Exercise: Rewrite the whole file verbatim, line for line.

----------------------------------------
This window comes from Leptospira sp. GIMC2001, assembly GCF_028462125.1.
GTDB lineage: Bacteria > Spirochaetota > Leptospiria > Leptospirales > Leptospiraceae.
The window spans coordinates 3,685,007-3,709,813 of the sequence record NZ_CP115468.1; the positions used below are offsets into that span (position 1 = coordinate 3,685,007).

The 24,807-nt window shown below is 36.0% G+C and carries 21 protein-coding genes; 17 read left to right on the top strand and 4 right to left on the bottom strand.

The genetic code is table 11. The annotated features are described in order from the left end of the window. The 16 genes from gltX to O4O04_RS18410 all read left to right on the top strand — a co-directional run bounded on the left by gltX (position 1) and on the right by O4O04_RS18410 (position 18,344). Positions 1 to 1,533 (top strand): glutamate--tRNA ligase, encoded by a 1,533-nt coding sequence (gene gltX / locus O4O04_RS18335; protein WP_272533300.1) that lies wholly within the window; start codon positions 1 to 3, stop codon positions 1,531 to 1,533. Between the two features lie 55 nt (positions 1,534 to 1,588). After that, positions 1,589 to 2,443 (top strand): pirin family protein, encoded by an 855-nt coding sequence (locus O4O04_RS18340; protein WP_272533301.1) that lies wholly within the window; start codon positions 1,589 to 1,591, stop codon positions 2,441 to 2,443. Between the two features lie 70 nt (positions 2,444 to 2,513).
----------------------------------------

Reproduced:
This window comes from Leptospira sp. GIMC2001, assembly GCF_028462125.1.
GTDB lineage: Bacteria > Spirochaetota > Leptospiria > Leptospirales > Leptospiraceae.
The window spans coordinates 3,685,007-3,709,813 of the sequence record NZ_CP115468.1; the positions used below are offsets into that span (position 1 = coordinate 3,685,007).

The 24,807-nt window shown below is 36.0% G+C and carries 21 protein-coding genes; 17 read left to right on the top strand and 4 right to left on the bottom strand.

The genetic code is table 11. The annotated features are described in order from the left end of the window. The 16 genes from gltX to O4O04_RS18410 all read left to right on the top strand — a co-directional run bounded on the left by gltX (position 1) and on the right by O4O04_RS18410 (position 18,344). Positions 1 to 1,533 (top strand): glutamate--tRNA ligase, encoded by a 1,533-nt coding sequence (gene gltX / locus O4O04_RS18335; protein WP_272533300.1) that lies wholly within the window; start codon positions 1 to 3, stop codon positions 1,531 to 1,533. Between the two features lie 55 nt (positions 1,534 to 1,588). After that, positions 1,589 to 2,443 (top strand): pirin family protein, encoded by an 855-nt coding sequence (locus O4O04_RS18340; protein WP_272533301.1) that lies wholly within the window; start codon positions 1,589 to 1,591, stop codon positions 2,441 to 2,443. Between the two features lie 70 nt (positions 2,444 to 2,513).